Marketing Letters

, Volume 27, Issue 4, pp 753–764 | Cite as

Tasting in 2D: implications of food shape, visual cues, and oral haptic sensory inputs



Marketers often vary the shape and dimensions of food products. But could changing the shape (e.g., molding food into cubes or rectangular prisms) or altering the dimensions (e.g., cutting food into thicker or thinner pieces) have unintended consequences in terms of influencing consumers’ size perceptions, calorie estimates, or desired consumption volume of the food? Research related to visual inputs and the elongation bias would suggest that thicker and cube-shaped foods would be perceived as larger and higher in calories; however, research related to oral haptic sensory inputs (i.e., the way the food feels in the mouth) would suggest that thinner and rectangular shaped foods would be perceived as larger and higher in calories. We test these competing predictions in a series of three experimental studies and find support for the oral haptic-based hypothesis. Conceptual and managerial implications are discussed.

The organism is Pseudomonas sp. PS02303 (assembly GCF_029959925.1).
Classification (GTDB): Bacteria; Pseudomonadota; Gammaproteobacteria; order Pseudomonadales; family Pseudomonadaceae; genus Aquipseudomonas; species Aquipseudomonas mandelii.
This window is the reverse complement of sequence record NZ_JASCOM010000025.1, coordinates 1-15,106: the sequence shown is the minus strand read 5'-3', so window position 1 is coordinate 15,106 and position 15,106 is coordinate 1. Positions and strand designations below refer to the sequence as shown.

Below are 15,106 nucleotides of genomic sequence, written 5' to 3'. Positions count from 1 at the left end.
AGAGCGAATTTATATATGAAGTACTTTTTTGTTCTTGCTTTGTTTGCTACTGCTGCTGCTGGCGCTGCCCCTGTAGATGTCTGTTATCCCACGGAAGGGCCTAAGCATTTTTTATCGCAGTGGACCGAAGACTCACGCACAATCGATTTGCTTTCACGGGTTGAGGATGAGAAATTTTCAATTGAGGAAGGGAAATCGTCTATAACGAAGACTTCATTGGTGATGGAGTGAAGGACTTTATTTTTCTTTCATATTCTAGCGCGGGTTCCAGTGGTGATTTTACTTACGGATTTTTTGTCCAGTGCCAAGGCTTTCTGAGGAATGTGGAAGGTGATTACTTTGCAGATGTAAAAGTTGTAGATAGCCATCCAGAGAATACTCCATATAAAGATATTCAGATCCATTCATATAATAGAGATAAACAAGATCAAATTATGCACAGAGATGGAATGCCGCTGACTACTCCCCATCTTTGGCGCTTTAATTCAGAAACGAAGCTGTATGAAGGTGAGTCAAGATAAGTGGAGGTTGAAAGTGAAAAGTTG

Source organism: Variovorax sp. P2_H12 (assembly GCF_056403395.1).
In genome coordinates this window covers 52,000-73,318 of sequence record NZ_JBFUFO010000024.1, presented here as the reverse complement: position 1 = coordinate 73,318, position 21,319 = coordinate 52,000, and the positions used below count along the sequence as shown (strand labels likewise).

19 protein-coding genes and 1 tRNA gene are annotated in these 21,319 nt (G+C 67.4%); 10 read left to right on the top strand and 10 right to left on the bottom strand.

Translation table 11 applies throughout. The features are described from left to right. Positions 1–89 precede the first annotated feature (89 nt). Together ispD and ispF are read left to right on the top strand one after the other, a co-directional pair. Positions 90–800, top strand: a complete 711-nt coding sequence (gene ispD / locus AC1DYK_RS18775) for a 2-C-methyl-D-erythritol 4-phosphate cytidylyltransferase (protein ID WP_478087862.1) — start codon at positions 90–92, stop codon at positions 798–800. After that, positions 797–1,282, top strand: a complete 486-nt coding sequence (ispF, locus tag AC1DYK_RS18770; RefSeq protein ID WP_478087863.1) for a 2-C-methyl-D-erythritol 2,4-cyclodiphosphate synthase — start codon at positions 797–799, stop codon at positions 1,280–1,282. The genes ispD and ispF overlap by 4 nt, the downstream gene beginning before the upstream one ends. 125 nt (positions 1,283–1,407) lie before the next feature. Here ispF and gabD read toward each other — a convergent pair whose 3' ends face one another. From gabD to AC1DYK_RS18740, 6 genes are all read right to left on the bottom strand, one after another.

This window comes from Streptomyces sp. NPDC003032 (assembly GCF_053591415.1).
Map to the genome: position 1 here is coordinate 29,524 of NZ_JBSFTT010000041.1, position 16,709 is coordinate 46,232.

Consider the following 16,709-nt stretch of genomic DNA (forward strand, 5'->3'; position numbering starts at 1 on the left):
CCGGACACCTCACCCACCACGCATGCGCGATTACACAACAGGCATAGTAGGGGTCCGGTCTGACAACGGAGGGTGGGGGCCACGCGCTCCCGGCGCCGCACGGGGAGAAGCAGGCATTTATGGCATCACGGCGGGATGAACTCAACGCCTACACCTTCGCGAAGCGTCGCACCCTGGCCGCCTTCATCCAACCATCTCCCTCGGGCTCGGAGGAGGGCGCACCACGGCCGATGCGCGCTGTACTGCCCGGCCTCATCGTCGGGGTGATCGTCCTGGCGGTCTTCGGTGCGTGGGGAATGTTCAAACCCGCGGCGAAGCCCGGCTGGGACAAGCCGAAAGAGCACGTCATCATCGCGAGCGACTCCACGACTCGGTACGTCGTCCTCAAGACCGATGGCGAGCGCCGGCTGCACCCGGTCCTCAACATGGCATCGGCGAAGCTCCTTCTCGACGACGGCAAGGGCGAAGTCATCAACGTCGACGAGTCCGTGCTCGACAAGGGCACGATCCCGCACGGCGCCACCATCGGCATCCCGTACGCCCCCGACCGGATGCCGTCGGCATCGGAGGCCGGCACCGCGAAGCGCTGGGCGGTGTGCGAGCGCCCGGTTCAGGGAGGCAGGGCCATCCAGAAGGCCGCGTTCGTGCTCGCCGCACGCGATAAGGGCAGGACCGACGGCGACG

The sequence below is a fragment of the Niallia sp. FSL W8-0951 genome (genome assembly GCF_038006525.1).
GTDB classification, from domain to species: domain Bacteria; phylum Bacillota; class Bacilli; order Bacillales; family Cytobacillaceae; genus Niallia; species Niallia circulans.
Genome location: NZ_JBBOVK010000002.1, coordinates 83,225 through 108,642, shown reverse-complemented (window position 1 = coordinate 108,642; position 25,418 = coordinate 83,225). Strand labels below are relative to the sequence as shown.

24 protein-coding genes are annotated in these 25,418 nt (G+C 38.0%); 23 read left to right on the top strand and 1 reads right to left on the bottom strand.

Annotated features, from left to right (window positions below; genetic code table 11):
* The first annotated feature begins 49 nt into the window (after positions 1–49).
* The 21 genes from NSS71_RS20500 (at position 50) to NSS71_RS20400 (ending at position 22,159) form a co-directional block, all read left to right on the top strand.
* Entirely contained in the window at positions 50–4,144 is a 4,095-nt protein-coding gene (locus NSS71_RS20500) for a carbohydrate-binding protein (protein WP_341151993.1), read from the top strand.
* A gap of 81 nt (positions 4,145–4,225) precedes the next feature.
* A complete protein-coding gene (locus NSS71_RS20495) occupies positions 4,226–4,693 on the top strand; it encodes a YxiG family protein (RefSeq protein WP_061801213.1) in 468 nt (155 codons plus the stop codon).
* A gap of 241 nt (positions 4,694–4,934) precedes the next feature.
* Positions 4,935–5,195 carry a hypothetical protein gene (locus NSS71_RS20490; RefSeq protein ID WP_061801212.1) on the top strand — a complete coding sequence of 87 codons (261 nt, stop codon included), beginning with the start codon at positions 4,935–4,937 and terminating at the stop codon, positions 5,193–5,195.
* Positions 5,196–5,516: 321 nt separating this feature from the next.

Oral haptics Food Visual Sensory marketing Size perception 



This research benefitted from funding through an Association for Consumer ResearchTransformative Consumer Research grant. The authors thank Aradhna Krishna for the helpful comments and suggestions.


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Copyright information

© Springer Science+Business Media New York 2015

Authors and Affiliations

  1. 1.Portland State UniversityPortlandUSA
  2. 2.University of South FloridaTampaUSA

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